[RYAN ROBERTSON]

THIS SYSTEM HAS BEEN IN USE BY THE AIR FORCE FOR A FEW YEARS NOW, AND THE PEOPLE INVOLVED SAY THE BENEFITS ARE NUMEROUS.

[Dennis Wilkoff | Vertex Solutions President, COO]

It best replicates the actual operational environment, it allows us to provide, essentially, on the job training.

[Maj. Paul Ferris]

We use it for all types of profiles, emergency procedures, training, instrument training, and then eventually what we’re trying to do is get it where we’ll have multiple devices that can be paired together, they supply information on a mission environment.

[RYAN ROBERTSON]
PERHAPS MOST OBVIOUS ADVANTAGE, IT’S A MORE COST EFFECTIVE WAY TO GET PROSPECTIVE PILOTS INTO A SEAT FOR MEANINGFUL HANDS ON TRAINING.

[Maj. Paul Ferris]

If you think about the normal simulators, they level the motion simulators, you know, those costs a lot of money for their for us, if we can have something you can see it’s a very small footprint. We can put it in in a student room, and students are able to use it and have easy access to it. That’s a big one for the Air Force.

[RYAN ROBERTSON]
THAT TRAINING IS ALSO HELPING GRADUATE STUDENT PILOTS AT A FASTER RATE. AN AIR FORCE TIMES ARTICLE FROM 2019 REPORTS THE FIRST CLASS TO PUT THIS TECHNOLOGY TO USE GRADUATED A FULL SIX WEEKS AHEAD OF SCHEDULE.

One of the truly great things about this multiplayer mixed reality trainer is the fact that it combines tactile feel with virtual reality. I have my cyclic, I have my collective, I have my tailrotor pedals and then when I put on my goggles, I’m fully immersed in a both mixed and virtual reality ahead of me, I can see what appears to be the airfield. But I also have all of my equipment right here at my side. And if I wanted to, I can take off.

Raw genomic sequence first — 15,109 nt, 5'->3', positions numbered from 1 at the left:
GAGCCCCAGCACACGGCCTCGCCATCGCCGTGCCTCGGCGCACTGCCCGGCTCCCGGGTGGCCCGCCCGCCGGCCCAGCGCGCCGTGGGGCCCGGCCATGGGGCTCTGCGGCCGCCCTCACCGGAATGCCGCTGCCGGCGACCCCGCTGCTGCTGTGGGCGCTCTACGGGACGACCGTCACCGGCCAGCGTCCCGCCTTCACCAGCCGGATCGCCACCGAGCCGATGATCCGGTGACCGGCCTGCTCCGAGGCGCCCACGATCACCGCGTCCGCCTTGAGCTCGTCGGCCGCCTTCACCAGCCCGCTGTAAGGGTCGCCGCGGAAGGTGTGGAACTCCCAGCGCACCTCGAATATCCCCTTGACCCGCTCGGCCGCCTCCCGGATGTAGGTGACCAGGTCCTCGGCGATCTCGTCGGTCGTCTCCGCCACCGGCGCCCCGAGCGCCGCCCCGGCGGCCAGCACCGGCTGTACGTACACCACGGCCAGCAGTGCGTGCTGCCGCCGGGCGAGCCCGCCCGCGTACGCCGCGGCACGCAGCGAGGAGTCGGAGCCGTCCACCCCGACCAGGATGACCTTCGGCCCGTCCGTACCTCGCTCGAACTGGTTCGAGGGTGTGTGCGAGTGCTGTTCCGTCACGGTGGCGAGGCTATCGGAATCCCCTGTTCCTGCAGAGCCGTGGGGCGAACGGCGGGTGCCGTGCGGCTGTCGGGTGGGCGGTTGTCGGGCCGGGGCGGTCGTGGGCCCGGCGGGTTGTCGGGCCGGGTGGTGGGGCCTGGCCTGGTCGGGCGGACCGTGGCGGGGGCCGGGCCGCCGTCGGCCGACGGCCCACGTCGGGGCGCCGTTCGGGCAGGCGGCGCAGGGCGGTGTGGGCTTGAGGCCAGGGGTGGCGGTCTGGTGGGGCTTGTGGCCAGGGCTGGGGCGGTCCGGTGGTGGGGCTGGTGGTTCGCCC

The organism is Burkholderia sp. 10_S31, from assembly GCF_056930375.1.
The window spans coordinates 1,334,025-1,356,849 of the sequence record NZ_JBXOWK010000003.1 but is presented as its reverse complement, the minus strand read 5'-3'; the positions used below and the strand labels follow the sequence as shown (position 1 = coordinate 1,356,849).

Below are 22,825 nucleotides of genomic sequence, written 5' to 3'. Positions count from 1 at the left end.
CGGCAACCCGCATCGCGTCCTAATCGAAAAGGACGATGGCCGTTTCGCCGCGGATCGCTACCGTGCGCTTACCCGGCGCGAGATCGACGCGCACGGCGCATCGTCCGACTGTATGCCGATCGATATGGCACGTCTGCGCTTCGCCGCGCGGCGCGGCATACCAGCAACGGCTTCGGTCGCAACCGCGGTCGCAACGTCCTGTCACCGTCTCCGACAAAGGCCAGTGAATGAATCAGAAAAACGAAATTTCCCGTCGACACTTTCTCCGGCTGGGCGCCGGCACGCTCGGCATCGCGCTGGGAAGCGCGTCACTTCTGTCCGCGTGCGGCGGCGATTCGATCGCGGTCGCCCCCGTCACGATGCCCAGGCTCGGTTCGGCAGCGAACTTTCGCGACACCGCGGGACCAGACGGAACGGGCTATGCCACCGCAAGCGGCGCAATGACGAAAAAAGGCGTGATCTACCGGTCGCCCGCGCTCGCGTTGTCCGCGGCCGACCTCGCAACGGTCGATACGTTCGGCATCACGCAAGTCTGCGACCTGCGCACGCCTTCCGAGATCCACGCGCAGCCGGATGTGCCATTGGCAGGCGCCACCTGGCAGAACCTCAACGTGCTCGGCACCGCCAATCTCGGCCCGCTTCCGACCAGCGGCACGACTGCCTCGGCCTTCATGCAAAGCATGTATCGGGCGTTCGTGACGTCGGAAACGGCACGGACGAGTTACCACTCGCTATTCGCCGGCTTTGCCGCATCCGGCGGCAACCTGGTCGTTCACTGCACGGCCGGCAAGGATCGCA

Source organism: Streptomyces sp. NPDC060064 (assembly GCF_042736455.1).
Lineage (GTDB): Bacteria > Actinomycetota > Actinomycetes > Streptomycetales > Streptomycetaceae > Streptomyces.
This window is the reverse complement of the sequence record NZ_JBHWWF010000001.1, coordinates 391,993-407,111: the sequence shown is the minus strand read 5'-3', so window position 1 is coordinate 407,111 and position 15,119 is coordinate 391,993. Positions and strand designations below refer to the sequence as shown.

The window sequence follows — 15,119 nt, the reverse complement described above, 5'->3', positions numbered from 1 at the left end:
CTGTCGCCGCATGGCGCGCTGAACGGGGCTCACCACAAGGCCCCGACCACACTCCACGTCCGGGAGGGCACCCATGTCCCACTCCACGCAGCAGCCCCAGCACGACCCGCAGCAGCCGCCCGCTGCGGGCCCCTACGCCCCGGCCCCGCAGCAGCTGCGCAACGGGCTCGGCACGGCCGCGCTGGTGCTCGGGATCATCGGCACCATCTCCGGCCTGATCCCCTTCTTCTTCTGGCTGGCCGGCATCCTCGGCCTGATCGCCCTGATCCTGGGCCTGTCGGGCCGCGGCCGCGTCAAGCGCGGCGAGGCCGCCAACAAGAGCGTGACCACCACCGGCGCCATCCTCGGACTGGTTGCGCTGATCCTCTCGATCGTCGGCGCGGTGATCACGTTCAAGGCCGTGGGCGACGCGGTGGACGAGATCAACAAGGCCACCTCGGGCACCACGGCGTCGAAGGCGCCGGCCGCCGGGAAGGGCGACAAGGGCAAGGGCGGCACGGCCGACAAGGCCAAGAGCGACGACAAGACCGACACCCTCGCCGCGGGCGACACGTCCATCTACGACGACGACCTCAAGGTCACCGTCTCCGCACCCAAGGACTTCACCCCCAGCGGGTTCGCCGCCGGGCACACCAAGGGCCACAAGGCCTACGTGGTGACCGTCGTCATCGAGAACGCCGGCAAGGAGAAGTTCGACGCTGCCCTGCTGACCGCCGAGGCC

[Dennis Wilkoff | Vertex Solutions President, COO]

The head mounted displays HMDs have video pass-through like 4k cameras that we can distinguish what pixels are looking at the physical environment, what pixels should be fired as a virtual reality. And that allows us to seamlessly mesh the physical environment, physical hands switches with a virtual reality output.

[RYAN ROBERTSON]
IN 2021 THE AIR FORCE OVERHAULED IT’S HELICOPTER TRAINING PROGRAM. SINCE THE EARLY 1990s HELICOPTER PILOTS HAD TO COMPLETE FIXED WING TRAINING BEFORE MOVING ONTO HELICOPTER TRAINING. THAT OLD REQUIREMENT IS NO LONGER IN PLACE.

[Maj. Paul Ferris]

And the reason behind that is you’re focusing on core competencies of being a helicopter pilot, I don’t need to teach a helicopter pilot how to go upside down or do anything like that. Or actually, you know, that would be very bad if he did. So by teaching them how to hover and the operation of flying the helicopter is really one that saves us lots of time, which translates to money overall. So we’ve really revitalized our pipeline.

[RYAN ROBERTSON]
IT’S A CHANGE, AT LEAST IN PART, THE AIR FORCE HOPES WILL LURE MORE PROSPECTIVE PILOTS TO SIGN ON THE DOTTED LINE. A RECENT REPORT IN THE SAN ANTONIO EXPRESS NEWS DETAILED THE BRANCH’S SHORTFALL OF 2,000 PILOTS. IT’S A PROBLEM THAT’S PUSHING AIR FORCE LEADERS TO GET APPROVAL FOR FIVE AND SIX FIGURE RETENTION BONUSES.

WHILE THAT’S NOT SOMETHING IMMEDIATELY AVAILABLE, THE OPPORTUNITY TO TRAIN WITH THE LATEST TECHNOLOGY IS.

[Dennis Wilkoff | Vertex Solutions President, COO]

I think this approach is really going to revolutionize aviation training in general. Once we can get to a level where we can get FAA certification, it will create the ability where now pilots don’t have to travel to a centralized training facility. We can because they’re lightweight, low cost, we can put this locally. And so pilots can get their check rides and simulators in their own neighborhoods, spend more time generating revenue flights. And so we’re going to see greater access to training makes better pilots.